Throughout their book, Giberson and Collins overconfidently proclaim that Darwinian evolution is a slam-dunk. Thus one reads, “There has been no scientific discovery since Darwin–not one–which has suggested that evolution is not the best explanation for the origin of species” (21-22). No theory is that good. Every theory admits anomalies. Every theory faces disconfirming evidence. Repeatedly readers are informed that mountains of overwhelming evidence support Darwin’s theory and that the authors are “unfamiliar with any premier scientists who reject evolution.” And just so there’s no doubt, in that same paragraph, they reiterate, “There are certainly a few scientists who reject evolution . . . But these are never premier scientists.”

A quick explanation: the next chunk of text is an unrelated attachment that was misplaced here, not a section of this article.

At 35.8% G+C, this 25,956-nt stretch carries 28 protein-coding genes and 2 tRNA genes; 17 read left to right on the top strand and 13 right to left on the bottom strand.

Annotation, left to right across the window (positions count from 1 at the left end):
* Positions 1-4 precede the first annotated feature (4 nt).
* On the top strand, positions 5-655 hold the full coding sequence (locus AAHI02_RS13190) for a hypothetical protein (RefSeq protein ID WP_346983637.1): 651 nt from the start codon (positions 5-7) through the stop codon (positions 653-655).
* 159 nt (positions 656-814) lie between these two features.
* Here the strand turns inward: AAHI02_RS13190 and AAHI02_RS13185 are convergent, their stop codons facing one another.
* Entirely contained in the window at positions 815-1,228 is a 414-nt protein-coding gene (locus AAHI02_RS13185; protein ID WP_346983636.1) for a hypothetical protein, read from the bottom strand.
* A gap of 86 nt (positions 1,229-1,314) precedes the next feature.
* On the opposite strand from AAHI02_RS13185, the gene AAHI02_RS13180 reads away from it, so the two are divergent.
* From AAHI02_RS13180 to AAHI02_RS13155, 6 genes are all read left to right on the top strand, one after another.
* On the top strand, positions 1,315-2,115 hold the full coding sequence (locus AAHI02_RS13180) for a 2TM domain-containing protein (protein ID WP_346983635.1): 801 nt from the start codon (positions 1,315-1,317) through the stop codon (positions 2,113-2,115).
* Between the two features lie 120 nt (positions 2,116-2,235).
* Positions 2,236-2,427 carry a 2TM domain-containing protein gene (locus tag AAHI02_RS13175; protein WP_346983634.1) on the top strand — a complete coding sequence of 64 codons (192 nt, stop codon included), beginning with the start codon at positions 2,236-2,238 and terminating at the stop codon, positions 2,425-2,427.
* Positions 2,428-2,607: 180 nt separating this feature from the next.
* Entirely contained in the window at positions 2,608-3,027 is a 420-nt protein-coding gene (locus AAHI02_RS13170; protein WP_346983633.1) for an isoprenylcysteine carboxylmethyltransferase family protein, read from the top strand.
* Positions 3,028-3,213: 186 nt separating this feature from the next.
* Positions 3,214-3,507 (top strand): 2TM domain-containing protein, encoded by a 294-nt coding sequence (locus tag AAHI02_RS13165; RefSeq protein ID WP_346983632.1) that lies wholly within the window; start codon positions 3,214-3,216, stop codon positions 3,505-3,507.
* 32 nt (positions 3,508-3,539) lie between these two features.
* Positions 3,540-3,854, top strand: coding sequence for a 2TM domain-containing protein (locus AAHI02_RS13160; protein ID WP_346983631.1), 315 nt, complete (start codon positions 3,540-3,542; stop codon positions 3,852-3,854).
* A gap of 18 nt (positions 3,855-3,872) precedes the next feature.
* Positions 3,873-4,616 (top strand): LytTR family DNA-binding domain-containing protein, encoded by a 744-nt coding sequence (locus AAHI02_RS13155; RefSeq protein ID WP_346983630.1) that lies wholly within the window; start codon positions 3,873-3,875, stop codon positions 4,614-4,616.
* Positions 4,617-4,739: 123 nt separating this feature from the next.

Oh, you reject Darwinian evolution; you can’t be a premier scientist. What counterexample would convince Giberson and Collins to retract such a claim? How about Henry Schaefer’s signature on a “Dissent from Darwin” list? Schaefer heads the computational quantum chemistry lab at the University of Georgia, has published over a thousand peer-reviewed journal articles, and is one of the most widely cited chemists in the world. Then again, Giberson and Collins look askance at this list (according to them, it has too many emeriti professors and not enough biologists). But why engage in such posturing about scientific pecking order in the first place? The issue is not who’s doubting Darwinism, but what are the arguments for and against it and whether they have merit. Giberson and Collins’ constant drumming of mainstream and consensus science is beside the point–science progresses by diverging from the mainstream and by breaking with consensus.